# The Hash, the Merkle Tree, and Bitcoin

Although cryptocurrencies have been mainstream for quite a while, I still think the popular press has not done a great job explaining the details of how they work. There are several ideas behind a cryptocurrency like Bitcoin but the main one is the concept of a cryptographic hash. In simple terms, a hash is a way to transform an input sequence of characters (i.e. a string) into an output string such that it is hard to recreate the input string from the output string. A transformation with this property is called a one-way function. It is a machine where you get an output from an input but you can’t get the input from the output and there does not exist any other machine that can get the input from the output. A hash is a one-way function where the output has a standard form, e.g. 64 characters long. So if each character is a bit, e.g. 0 or 1, then there are $2^{64}$ different possible hashes. What makes hashes useful are two properties. The first, as mentioned, is that it is a one-way function and the second is that two different inputs do not give the same hash, called collision avoidance. There have been decades of work on figuring out how to do this and institutions like the US National Institutes of Standards and Technology (NIST) actually publish hash standards like SHA-2.

Now, one of the problems with hashing is that you need to deal with inputs of various sizes but you want the output to have a single uniform size. So even though a hash could have enough information capacity (i.e. entropy) to encode all of the world’s information ten times over, it is computationally inconvenient to just feed the complete text of Hamlet directly into a single one-way function. This is where the concept of a Merkle tree becomes important. You start with some one-way function that takes inputs of some fixed length and it scrambles the characters in some way that is not easily reversible. If the input string is too short then you just add extra characters (called padding) but if it is too long you need to do something else. The way a Merkle tree works is to break the text into chunks of uniform size. It then hashes the first chunk, adds that to the next chunk, hash the result and repeat until you have included all the chunks. This repeated recursive hashing is the secret sauce of crypto-currencies.

Bitcoin tried to create a completely decentralized digital currency that could be secure and trusted. For a regular currency like the US dollar, the thing you are most concerned about is that the dollar you receive is not counterfeit. The way that problem is solved is to make the manufacturing process of dollar bills very difficult to reproduce. So the dollar uses special paper with special marks and threads and special fonts and special ink. There are laws against making photocopiers with a higher resolution than the smallest print on a US bill to safeguard against counterfeiting. A problem with digital currencies is that you need to prevent double spending. The way this is historically solved is to have all transactions validated by a central authority.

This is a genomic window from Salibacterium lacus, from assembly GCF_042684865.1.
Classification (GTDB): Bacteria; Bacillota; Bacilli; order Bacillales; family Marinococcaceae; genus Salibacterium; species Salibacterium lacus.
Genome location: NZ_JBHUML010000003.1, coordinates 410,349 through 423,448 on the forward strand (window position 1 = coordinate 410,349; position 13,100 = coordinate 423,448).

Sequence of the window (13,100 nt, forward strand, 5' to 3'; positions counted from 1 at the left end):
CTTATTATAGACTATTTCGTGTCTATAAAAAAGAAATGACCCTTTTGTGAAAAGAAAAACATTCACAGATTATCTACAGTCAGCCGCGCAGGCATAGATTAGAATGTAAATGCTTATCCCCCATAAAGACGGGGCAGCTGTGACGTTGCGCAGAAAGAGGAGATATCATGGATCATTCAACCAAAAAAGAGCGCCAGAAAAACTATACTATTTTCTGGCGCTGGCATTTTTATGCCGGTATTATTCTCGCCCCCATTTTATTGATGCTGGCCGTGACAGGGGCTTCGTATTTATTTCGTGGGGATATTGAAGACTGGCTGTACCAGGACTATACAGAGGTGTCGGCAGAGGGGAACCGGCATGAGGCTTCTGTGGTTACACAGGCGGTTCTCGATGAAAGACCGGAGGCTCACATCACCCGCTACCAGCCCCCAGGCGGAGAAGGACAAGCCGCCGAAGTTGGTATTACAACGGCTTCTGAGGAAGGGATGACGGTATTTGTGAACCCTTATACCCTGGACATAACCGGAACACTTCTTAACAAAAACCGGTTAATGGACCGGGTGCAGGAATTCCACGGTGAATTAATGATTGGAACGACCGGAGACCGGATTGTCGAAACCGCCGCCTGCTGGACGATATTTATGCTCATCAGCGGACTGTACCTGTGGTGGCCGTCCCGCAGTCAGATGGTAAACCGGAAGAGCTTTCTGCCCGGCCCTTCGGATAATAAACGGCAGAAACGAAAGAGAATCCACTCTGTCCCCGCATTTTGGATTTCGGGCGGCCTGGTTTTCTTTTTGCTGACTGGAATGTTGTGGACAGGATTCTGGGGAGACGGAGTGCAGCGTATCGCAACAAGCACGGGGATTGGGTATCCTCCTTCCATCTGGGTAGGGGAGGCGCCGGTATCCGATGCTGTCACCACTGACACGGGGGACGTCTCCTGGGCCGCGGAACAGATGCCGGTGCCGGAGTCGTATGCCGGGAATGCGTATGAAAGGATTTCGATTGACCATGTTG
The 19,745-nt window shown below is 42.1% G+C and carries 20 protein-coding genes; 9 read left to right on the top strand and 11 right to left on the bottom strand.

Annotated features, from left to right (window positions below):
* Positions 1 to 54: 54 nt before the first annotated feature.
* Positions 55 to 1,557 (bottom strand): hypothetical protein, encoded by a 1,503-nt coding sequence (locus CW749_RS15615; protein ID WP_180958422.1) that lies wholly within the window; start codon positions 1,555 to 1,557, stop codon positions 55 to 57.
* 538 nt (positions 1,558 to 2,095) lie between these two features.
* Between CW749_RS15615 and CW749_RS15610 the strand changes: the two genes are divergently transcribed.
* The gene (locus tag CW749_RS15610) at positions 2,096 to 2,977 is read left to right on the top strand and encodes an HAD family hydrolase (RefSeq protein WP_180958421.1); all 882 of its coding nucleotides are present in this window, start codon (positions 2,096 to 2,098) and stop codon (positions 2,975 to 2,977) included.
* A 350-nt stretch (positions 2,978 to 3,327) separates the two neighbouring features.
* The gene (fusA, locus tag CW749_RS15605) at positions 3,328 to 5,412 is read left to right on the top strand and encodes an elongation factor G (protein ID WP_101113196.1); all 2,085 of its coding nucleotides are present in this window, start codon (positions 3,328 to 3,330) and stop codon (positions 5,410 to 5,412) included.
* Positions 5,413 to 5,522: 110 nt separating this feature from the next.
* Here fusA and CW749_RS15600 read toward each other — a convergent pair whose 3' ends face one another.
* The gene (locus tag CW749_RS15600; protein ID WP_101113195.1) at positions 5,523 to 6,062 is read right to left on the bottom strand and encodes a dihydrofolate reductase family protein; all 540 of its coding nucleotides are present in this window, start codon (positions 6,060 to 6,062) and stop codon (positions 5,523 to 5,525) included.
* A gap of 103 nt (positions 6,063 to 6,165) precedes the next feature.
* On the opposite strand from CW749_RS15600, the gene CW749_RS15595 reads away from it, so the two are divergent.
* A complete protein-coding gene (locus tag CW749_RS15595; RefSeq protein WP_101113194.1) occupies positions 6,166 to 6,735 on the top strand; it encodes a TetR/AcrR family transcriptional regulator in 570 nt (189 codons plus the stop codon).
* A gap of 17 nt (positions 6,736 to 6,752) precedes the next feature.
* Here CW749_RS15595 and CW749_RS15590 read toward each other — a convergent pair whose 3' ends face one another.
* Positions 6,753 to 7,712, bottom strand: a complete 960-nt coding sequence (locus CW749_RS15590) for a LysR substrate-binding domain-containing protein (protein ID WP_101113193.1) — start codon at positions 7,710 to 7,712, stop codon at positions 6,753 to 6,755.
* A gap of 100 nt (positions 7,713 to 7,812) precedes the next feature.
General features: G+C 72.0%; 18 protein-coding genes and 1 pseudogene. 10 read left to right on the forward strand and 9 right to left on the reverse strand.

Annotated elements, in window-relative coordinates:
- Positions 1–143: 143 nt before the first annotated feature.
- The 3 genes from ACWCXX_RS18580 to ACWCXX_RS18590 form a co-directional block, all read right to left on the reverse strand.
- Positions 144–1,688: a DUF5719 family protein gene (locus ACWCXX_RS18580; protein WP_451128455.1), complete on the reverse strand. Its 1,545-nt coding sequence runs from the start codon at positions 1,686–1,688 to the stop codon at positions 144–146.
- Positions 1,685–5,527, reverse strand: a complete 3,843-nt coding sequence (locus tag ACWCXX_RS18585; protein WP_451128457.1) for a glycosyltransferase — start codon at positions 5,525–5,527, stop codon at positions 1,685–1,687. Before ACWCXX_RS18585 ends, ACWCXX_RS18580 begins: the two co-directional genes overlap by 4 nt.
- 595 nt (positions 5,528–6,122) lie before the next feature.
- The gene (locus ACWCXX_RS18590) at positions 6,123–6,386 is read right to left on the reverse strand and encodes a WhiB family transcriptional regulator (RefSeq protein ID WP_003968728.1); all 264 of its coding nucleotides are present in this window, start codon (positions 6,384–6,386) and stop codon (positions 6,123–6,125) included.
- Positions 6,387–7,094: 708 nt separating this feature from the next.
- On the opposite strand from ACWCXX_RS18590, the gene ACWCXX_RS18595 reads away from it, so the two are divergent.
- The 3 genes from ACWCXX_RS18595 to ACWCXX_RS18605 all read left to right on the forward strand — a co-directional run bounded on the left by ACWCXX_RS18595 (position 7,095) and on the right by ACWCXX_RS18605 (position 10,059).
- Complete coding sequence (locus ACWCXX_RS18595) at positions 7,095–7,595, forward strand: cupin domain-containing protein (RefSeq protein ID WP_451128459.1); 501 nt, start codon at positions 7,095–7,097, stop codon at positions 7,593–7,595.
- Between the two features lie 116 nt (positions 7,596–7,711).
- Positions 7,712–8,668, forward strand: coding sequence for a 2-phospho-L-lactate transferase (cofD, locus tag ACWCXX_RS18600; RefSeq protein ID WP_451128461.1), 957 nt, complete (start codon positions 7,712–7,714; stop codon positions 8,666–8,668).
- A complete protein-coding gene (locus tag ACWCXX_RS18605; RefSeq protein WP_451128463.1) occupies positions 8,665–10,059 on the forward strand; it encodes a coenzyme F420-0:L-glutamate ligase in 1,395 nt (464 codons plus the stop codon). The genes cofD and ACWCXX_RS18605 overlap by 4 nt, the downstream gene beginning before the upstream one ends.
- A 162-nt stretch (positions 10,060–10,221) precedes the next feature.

Bitcoin solves these problems in a decentralized system by using a public ledger, called a blockchain that is time stamped, immutable and verifiable. The block chain keeps track of every Bitcoin transaction. So if you wanted to transfer one Bitcoin to someone else then the blockchain would show that your private Bitcoin ID has one less Bitcoin and the ID of the person you transferred to would have one extra Bitcoin. It is called a blockchain because each transaction (or set of transactions) is recorded into a block, the blocks are sequential, and each block contains a hash of the previous block. To validate a transaction you would need to validate each transaction leading up to the last block to validate that the hash on each block is correct. Thus the blockchain is a Merkle tree ledger where each entry is time stamped, immutable, and verifiable. If you want to change a block you need to change all the blocks before it.

However, the blockchain is not decentralized on its own. How do you prevent two blocks with two different hashes? The way to achieve that goal is to make the hash used in each block have a special form that is hard to find. This underlies the concept of “proof of work”. Bitcoin uses a hash called SHA-256 which consists of a hexadecimal string of 64 characters (i.e. a base 16 number, usually with characters consisting of the digits 0-9 plus letters a-f). Before each block gets added to the chain, it must have a hash that has a set number of zeros at the front. In order to do this, you need to add some random numbers to the block or rearrange it so that the hash changes. This is what Bitcoin miners do. They try different variations of the block until they get a hash that has a certain number of zeros in front and then they race to see who gets it first. The more zeros you need the more guesses you need and thus the harder the computation. If it’s just one zero then one in 16 hashes will have that property and thus on average 16 tries will get you the hash and the right to add to the blockchain. Each time you require an additional zero, the number of possibilities decreases by a factor of 16 so it is 16 times harder to find one. Bitcoin wants to keep the computation time around 15 minutes so as computation speed increases it just adds another zero. The result is an endless arms race. The faster the computers get the harder the hash is to find. The incentive for miners to be fast is that they get some Bitcoins if they are successful in being the first to find a desired hash and earning the right to add a block to the chain.